•While women tend to need fewer calories than men, their requirements for certain vitamins and minerals are much higher. Hormonal changes associated with menstruation, child-bearing, and menopause mean that women have a higher risk of anaemia, weakened bones, and osteoporosis, requiring a higher intake of nutrients such as iron, calcium, magnesium, vitamin D, and vitamin B9 (folate).
•Among other things, you need calcium to build healthy bones and teeth, , regulate the heart’s rhythm, and ensure your nervous system functions properly. Calcium deficiency can lead to, or exacerbate, mood problems such as irritability, anxiety, depression, and sleep difficulties. If you don’t get enough calcium in your diet, your body will take calcium from your bones to ensure normal cell function, which can lead to weakened bones or osteoporosis. Women are at a greater risk than men of developing osteoporosis, so it’s important to get plenty of calcium, in combination with magnesium and vitamin D, to support your bone health.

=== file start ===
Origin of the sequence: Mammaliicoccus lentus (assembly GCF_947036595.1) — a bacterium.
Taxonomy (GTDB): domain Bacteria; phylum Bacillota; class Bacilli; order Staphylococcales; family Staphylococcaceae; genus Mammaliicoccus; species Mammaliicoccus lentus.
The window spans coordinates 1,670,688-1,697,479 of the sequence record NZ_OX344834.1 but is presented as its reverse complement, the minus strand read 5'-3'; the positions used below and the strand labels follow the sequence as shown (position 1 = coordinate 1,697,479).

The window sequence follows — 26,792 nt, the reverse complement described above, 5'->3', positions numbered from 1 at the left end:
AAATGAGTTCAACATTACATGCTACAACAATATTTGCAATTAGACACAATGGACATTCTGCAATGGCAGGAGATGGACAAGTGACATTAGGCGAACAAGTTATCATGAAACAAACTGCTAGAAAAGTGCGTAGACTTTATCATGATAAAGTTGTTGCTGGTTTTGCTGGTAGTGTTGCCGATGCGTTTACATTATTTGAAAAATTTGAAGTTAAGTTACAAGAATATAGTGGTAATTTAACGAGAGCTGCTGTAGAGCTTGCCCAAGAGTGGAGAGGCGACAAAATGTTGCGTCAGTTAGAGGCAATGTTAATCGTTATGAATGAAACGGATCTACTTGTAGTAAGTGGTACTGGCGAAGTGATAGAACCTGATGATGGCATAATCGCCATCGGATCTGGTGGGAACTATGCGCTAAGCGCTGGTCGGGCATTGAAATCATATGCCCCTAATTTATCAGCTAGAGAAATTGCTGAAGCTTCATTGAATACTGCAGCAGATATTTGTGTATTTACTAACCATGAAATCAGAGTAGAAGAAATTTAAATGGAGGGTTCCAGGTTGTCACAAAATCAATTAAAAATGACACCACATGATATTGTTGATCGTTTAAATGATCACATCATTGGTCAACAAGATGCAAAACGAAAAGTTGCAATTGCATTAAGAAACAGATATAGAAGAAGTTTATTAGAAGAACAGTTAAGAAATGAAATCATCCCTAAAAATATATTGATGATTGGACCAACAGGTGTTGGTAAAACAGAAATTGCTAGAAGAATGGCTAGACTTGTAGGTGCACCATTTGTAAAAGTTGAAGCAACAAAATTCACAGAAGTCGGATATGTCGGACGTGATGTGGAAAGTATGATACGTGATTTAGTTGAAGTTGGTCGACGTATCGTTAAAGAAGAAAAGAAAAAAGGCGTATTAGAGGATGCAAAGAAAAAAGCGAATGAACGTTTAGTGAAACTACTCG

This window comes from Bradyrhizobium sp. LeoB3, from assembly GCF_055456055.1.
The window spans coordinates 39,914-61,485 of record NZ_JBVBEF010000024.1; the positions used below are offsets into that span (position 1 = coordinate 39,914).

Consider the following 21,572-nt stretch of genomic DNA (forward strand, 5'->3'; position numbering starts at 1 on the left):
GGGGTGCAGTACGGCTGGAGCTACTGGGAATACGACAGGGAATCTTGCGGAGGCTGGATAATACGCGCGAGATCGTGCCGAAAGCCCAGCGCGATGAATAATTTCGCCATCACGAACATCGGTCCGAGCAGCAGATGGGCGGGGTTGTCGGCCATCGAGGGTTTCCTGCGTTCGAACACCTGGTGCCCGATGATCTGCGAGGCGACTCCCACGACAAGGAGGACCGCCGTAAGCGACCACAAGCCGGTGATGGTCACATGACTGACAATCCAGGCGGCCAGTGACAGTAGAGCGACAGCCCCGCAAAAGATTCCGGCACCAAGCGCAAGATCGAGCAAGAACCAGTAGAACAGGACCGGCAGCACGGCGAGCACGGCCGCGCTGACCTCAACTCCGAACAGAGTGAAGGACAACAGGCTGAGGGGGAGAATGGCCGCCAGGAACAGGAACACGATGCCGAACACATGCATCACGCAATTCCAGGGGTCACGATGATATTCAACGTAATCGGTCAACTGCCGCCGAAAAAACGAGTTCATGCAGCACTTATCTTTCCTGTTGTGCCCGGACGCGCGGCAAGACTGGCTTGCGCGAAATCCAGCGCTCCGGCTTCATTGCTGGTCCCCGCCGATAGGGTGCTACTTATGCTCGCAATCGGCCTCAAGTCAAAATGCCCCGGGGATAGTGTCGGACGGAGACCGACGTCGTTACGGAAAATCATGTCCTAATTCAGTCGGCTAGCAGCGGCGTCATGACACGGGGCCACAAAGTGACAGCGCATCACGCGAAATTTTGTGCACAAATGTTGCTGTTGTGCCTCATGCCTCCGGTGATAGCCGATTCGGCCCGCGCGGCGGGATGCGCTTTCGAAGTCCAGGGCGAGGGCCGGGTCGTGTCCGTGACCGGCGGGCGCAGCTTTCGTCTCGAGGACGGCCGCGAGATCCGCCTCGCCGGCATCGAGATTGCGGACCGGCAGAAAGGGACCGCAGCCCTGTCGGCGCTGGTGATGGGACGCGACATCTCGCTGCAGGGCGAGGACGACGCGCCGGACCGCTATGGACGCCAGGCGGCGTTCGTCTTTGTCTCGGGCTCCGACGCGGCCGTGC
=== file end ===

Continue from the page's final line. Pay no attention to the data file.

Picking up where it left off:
•Magnesium increases calcium absorption form the blood into the bone. In fact, your body can’t utilize calcium without it. The USDA recommended daily allowance for magnesium is 320 to 400 mg/day. Good sources include leafy green vegetables, summer squash, broccoli, halibut, cucumber, green beans, celery, and a variety of seeds.
•Vitamin D is also crucial to the proper metabolism of calcium. Aim for 600 IU (international units) daily. You can get Vitamin D from about half an hour of direct sunlight, and from foods such as salmon, shrimp, vitamin-D fortified milk, cod, and eggs.
•Some of the best sources of calcium are dairy products. However, dairy products such as whole milk, cheese, and yogurt also tend to contain high levels of saturated fat. The USDA recommends limiting your saturated fat intake to no more than 10% of your daily calories, meaning you can enjoy whole milk dairy in moderation and opt for no- or low-fat dairy products when possible.
•If you are planning pregnancy while working eat organic foods and grass-fed or free-range meat and eggs, in order to limit pollutants and pesticides that may interfere with fertility. Avoid alcohol, caffeine and nicotine as they are known to decrease fertility.